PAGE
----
Excerpt from Funeral for a Dog by Thomas Pletzinger, plus links to reviews, author biography & more

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Funeral for a Dog

A Novel

by Thomas Pletzinger

Funeral for a Dog by Thomas Pletzinger
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  • Paperback:
    Mar 2011, 322 pages

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Book Reviewed by:
Donna Chavez

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Print Excerpt



you and I
The white frame of the mirror in the hallway makes an old family picture of you and me (black and white in the moonlight), probably a bit too dark and a bit too naked for a family album. A picture we discover later in a shoebox and find much too real for official memory.


the north-south weather divide
Since our takeoff in Hamburg there’s been a thick blanket of clouds below the airplane. The small woman looks at me a bit too long as she passes me on the way to the bathroom (she’s changed her hair band). I’m only on this plane, I think, because my boss has given me this annoying assignment. Instead of talking to my wife, I’m on the way to Lugano. My wedding ring is in my pants pocket, but Elisabeth’s blood couldn’t be washed off. The small woman smiles, I smile back. The pilot’s announcement interrupts our look: we’re flying over the St. Gotthard Pass, he says, below us the north-south weather divide. I look out the window, the blanket of clouds breaks over the rugged mountains. Behind us I can still make out veils of rain, toward the south the mountains are in sunlight, deserted, the roads and paths hard to distinguish (scattered houses). If she and I lived down there, I think, no one would know us (another life).


Caesarean Risk
is printed on the front page of the Süddeutsche. On my right a man stirring salt into his tomato juice, then vodka. An article on birth rates and caesarean statistics. After the first operation women are less likely to get pregnant again, it reads. It’s possible that women intentionally avoid another pregnancy because the caesarean was such a negative experience, says Siladitya Bhattacharya, of the University of Aberdeen. Due to pains and inflammations that occur after the operation, women often don’t wish to give birth again. Elisabeth wants to risk it again (drinking on flights, headaches). I ask for another water with the cheese sandwich (the habit of taking an interest in the local cuisine when traveling; Taleggio and Quartirolo, Elisabeth loves cheese). Once Elisabeth ordered eight cases of Barbaresco at Christl’s Comestibles on Grindelallee, and I felt like a child signing for the delivery.

(making connections where there are no connections)

While the pretty mother reads to the boy, I leaf through the book and look at the pictures. At one point her reading voice breaks off and the boy starts over from the beginning. I read on. Leo and the Notmuch, the five-year-old Leo loses his best friend (is death for children like moving away?). For a whole summer he sits in his room and makes up stories. When his mother knocks and asks what he’s doing in his room, he answers: not much. Does he miss his friend? Not much, always: not much. Leo’s stories are the Notmuch (what kind of an idea is a Notmuch? It’s not nothing, at least).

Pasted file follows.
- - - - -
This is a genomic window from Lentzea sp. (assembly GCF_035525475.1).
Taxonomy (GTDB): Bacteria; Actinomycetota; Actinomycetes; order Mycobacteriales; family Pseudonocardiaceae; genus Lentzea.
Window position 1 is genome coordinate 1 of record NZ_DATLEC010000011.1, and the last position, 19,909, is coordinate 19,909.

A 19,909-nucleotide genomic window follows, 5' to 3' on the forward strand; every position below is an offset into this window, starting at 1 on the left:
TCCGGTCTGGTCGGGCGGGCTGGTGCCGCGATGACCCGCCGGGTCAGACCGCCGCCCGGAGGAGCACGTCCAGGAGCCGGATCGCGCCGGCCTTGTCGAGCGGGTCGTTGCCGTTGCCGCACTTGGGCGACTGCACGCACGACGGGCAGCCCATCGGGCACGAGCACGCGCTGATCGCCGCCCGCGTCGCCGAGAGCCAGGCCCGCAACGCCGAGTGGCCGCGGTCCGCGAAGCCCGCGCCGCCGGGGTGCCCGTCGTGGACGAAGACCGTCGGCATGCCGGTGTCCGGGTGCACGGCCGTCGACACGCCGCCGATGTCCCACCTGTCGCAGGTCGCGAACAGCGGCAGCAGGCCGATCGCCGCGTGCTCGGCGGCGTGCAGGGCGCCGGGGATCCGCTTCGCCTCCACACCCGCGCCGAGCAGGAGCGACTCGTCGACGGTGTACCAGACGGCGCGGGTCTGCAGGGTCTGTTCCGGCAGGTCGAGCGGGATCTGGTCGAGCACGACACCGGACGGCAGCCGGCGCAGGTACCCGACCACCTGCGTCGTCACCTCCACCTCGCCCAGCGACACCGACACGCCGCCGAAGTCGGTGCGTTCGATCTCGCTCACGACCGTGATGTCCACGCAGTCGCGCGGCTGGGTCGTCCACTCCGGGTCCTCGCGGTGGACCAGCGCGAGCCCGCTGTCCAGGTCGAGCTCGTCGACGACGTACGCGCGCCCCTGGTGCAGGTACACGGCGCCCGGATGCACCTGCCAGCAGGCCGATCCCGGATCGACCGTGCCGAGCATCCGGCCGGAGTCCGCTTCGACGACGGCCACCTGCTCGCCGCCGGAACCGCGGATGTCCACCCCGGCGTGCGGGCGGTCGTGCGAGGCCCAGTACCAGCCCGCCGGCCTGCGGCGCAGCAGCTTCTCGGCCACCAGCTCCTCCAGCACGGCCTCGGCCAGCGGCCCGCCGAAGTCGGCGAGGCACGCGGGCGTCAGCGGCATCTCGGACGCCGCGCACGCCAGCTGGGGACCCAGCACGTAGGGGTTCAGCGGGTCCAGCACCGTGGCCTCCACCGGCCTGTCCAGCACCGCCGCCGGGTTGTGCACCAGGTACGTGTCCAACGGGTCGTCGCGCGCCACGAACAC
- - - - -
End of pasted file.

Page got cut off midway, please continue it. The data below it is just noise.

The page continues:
Daniel & Mandelkern
Before my eyes this image remains: a man named Mandelkern lies still on his back (me), a woman named Elisabeth comes, straddling him, staring into the emptiness of her head, clasps her ankles with her hands (you). Several times she screams his first name into the air between them, and when he later asks the reason why (why Daniel Daniel), she answers that she always thinks that when he doesn’t talk back to her. Elisabeth laughs, Mandelkern doesn’t.


Lost & Found
My baggage has not arrived in Milan, I’m informed by the woman working at the Lost & Found, at least that’s what the system says. The suitcase is probably in Frankfurt, most likely due to the last minute rebooking, I arrived earlier than my baggage. There is no sense in cursing now. I leave the address of the hotel: Hotel Lido Seegarten, Viale Castagnola 24, CH-6906 Lugano (I’ll have to record the interview with pen and paper).

Excerpted from Funeral for a Dog by Thomas Pletzinger, translated by Ross Benjamin. Copyright (c) 2008 by Verlag Kiepenheuer & Witsch, Köln. The translation of this work was supported by a grant from the Goethe-Institut which is funded by the German Ministry of Foreign Affairs. English translation copyright (c) 2011 by Ross Benjamin. Originally published in German under the title Bestattung eines Hundes. Used by permission of the publisher, W. W. Norton & Company, Inc.

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